From my point-of-view, it seems to me that the Lord has the character to handle bold and challenging prayers from his people.  He responds to Abraham and Moses with firm words of assurance about his purposes and plans.  It is true that the author of Psalm ten does not include an explicit response from the Lord to whom he prays.  That being said, the Psalmist’s words illustrate bold, assurance in the Lord, which suggests quite strongly that the author had prior experiences with God’s deliverance.  If this is not the case, then the words themselves have no meaning whatsoever.  Of course, the Psalmist’s words do mean something within their historical context; however, they also transcend it by pointing to a time when God will vindicate the fatherless and the oppressed once and for all.  In New Testament language, this is Christ’s second advent also called the blessed hope (Titus 2:13; Revelation 19:11-21, ESV). Marantha, come Lord Jesus!

Behind the Scenes of Daniel’s Prayer in Daniel 10:1-14

I’m a movie buff or in elitist terms, a cinephile.  In many ways, I speak and think using images and sounds.  The movie language is my language.  When someone asks me to name my favorite movies, I trip over the answers all the time.  There are too many, and I wind up making a list by genre.  What I find even more fascinating about movies is the behind the scenes footage.  I love seeing how they did it.  One gains a deeper appreciation and understanding for the movie and for those who brought it to life.  It is like being given new eyes and ears.  The passage below could be described as “behind the scenes footage” regarding prayer.  Here it is:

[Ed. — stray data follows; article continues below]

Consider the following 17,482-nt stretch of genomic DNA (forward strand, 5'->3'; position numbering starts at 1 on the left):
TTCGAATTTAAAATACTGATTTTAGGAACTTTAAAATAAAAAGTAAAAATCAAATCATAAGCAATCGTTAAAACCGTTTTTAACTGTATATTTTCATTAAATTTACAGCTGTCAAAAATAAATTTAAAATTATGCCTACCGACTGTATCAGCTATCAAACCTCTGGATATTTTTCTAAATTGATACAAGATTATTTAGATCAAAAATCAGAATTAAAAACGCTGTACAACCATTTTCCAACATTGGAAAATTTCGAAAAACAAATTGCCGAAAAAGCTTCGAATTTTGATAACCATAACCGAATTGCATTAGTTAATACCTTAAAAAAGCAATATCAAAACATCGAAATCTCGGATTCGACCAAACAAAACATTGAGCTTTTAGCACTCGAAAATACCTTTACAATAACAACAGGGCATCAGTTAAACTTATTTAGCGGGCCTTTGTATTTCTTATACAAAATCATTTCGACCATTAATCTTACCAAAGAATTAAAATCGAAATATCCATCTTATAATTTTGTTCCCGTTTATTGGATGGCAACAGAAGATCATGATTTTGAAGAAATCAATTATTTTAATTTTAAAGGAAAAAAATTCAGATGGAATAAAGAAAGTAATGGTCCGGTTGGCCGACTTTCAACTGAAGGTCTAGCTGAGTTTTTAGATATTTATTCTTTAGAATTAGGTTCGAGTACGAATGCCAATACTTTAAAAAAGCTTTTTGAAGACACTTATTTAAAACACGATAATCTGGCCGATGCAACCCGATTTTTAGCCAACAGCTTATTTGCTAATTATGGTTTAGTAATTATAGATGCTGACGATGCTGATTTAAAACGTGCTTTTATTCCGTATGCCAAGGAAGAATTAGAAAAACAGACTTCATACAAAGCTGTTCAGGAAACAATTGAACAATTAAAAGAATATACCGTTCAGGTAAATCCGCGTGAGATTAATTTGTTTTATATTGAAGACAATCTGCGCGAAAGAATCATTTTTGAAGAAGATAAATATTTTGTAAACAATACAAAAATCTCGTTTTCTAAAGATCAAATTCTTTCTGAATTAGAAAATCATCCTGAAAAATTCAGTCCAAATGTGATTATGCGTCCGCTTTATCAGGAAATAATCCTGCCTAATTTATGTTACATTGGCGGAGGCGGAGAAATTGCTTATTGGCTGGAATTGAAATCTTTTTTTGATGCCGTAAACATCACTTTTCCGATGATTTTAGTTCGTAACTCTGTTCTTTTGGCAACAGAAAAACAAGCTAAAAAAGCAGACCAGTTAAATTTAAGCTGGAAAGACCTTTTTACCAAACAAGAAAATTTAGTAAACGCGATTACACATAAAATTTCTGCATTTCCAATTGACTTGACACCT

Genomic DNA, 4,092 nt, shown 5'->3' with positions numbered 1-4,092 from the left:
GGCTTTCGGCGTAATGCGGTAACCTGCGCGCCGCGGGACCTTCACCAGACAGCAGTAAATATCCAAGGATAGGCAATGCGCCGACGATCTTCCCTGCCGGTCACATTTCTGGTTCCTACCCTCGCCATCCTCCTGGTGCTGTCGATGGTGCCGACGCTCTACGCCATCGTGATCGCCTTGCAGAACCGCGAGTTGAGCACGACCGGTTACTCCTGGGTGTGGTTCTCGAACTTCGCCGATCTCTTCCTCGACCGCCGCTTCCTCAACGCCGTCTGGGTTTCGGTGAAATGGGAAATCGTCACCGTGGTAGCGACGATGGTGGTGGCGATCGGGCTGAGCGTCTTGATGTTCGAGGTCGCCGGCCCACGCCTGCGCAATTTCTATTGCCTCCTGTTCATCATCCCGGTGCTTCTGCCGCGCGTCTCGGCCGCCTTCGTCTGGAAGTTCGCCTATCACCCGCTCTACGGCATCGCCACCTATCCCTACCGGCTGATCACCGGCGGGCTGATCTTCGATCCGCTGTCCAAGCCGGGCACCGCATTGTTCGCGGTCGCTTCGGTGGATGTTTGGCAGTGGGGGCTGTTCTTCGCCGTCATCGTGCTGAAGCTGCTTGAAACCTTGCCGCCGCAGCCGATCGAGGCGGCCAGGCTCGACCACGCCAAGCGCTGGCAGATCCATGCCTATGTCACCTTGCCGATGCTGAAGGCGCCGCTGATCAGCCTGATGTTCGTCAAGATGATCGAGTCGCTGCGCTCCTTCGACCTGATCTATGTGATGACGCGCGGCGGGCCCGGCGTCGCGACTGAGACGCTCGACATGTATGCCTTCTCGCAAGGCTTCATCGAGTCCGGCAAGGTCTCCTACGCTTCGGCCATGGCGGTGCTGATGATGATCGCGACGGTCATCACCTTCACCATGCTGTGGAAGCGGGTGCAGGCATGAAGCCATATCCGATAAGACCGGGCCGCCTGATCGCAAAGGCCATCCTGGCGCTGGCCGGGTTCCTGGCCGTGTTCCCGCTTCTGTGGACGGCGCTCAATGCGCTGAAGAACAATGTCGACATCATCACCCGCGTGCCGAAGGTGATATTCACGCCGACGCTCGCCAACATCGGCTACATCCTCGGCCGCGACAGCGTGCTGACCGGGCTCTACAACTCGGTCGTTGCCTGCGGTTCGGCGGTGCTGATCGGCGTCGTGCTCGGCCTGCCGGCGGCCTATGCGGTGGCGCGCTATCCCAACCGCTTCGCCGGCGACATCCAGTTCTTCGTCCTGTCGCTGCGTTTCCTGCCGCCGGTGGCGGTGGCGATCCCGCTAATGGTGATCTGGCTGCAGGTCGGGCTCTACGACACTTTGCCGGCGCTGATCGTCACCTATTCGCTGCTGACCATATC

12. Then he said to me, ‘Fear not, Daniel, for from the first day that you set your heart to understand and humbled yourself before your God, your words have been heard, and I have come because of your words.  13. The prince of the kingdom of Persia withstood me twenty-one days, but Michael, one of the chief princes, came to help me, for I was left there with the kings of Persia,  14. and came to make you understand what is to happen to your people in the latter days.  For the vision is for days yet to come'” (Daniel 10:12-14, ESV).